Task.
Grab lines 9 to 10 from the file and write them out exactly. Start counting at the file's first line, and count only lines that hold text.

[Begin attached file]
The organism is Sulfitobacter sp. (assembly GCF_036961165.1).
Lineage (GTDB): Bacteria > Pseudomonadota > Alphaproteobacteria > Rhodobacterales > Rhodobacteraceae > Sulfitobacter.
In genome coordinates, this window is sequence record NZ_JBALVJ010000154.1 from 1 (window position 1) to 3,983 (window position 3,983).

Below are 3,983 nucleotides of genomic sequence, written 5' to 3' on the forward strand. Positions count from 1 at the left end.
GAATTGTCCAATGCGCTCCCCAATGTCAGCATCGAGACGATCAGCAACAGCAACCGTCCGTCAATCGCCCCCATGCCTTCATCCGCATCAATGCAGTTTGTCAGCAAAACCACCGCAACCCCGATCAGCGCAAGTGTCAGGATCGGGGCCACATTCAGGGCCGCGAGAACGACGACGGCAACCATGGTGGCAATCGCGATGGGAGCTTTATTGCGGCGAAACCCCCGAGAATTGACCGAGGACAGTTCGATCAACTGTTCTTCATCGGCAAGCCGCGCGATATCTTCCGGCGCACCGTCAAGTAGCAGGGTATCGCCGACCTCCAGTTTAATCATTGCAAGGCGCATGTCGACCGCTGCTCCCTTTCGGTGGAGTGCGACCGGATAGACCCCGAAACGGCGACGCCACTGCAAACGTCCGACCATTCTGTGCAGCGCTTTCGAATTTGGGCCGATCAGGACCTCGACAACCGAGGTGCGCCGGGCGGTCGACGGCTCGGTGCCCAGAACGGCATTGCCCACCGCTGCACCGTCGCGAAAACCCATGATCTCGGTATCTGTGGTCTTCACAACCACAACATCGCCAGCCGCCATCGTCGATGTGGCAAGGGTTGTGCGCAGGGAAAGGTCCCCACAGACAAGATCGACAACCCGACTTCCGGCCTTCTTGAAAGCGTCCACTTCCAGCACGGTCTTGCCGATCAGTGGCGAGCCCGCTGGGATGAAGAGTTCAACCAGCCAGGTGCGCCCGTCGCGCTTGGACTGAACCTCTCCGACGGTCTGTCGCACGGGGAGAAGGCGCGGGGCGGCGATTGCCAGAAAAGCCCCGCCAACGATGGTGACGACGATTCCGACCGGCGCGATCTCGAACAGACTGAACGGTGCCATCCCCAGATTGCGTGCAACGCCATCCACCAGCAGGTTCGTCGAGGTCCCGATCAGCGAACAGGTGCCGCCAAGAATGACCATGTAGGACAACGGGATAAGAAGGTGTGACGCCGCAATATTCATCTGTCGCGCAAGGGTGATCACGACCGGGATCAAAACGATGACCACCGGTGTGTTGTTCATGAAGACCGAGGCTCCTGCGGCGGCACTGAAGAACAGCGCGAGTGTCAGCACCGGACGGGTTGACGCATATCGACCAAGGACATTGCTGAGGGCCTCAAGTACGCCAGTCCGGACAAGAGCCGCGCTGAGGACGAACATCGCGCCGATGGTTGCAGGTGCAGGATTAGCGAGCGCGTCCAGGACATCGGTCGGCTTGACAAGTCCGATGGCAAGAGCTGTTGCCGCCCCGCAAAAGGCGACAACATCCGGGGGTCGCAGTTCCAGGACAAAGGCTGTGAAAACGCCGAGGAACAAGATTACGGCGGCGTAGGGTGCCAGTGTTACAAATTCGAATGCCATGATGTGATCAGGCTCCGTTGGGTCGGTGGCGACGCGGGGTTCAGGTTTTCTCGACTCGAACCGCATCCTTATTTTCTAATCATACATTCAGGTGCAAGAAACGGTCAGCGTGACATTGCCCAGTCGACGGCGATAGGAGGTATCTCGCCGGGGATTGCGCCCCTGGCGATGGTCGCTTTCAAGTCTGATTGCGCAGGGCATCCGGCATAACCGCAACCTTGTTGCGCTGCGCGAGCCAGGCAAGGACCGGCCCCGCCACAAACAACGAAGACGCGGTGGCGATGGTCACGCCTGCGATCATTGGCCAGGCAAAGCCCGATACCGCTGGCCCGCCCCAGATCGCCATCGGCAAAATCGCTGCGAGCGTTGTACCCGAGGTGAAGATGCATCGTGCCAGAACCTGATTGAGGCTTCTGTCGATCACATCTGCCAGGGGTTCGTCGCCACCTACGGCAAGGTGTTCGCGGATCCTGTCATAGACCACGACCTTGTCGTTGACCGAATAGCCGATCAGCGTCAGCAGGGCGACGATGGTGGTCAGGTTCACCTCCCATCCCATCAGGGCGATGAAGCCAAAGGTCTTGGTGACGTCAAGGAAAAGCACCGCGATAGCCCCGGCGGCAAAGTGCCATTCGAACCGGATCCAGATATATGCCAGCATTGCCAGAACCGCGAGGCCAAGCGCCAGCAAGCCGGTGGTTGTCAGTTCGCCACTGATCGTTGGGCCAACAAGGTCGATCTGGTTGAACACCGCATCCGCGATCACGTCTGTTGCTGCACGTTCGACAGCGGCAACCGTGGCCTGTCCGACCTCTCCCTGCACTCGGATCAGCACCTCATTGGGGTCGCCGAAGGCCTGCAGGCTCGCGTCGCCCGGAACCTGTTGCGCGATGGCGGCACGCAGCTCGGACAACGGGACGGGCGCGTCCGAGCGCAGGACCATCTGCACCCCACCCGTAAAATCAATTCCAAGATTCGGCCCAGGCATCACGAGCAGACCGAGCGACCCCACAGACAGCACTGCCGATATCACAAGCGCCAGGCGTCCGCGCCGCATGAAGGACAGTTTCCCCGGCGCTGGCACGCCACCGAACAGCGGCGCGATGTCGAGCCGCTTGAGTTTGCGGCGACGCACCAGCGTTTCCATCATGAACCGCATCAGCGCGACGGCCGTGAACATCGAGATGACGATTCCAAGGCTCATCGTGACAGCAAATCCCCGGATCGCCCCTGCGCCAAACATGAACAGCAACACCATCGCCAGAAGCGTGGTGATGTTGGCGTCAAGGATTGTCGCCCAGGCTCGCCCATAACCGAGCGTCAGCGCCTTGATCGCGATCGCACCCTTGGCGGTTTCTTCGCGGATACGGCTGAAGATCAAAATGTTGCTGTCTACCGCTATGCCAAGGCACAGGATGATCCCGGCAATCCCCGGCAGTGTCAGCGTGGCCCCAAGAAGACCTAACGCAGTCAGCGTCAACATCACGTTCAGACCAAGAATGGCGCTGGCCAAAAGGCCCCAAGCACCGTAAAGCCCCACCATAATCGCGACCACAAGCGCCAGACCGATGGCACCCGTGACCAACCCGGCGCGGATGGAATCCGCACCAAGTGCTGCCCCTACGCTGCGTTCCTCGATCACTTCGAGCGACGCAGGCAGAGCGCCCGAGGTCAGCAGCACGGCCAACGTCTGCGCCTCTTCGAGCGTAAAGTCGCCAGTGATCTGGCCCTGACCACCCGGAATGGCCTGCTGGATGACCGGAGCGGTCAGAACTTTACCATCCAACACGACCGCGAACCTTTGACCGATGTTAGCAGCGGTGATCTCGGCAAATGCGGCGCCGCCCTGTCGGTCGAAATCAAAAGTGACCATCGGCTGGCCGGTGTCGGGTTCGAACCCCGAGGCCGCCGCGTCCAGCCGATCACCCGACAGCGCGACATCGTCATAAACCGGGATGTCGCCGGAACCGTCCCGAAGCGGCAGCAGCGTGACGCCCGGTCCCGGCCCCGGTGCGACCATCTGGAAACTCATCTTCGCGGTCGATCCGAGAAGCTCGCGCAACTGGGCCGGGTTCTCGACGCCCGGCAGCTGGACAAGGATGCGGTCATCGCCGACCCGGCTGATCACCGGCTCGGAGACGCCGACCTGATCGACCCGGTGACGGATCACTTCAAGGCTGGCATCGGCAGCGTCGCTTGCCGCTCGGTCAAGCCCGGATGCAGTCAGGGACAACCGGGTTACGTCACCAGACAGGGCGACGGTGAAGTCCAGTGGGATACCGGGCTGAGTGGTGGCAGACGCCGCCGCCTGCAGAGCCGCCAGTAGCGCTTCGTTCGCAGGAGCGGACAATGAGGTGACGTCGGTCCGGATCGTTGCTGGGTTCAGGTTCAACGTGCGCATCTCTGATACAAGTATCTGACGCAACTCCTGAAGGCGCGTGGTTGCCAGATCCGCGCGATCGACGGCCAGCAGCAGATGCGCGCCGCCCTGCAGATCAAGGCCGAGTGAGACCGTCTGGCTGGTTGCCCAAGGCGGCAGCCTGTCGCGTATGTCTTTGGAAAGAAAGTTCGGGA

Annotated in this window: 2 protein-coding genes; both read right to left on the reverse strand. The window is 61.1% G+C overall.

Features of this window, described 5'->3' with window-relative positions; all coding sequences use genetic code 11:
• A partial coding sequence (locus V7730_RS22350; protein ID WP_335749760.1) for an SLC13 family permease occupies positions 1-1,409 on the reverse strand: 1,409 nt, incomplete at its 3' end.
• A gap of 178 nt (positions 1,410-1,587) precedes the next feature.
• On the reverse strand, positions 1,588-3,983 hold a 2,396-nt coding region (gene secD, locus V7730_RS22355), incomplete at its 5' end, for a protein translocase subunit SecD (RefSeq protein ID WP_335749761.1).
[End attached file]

• A gap of 178 nt (positions 1,410-1,587) precedes the next feature.
• On the reverse strand, positions 1,588-3,983 hold a 2,396-nt coding region (gene secD, locus V7730_RS22355), incomplete at its 5' end, for a protein translocase subunit SecD (RefSeq protein ID WP_335749761.1).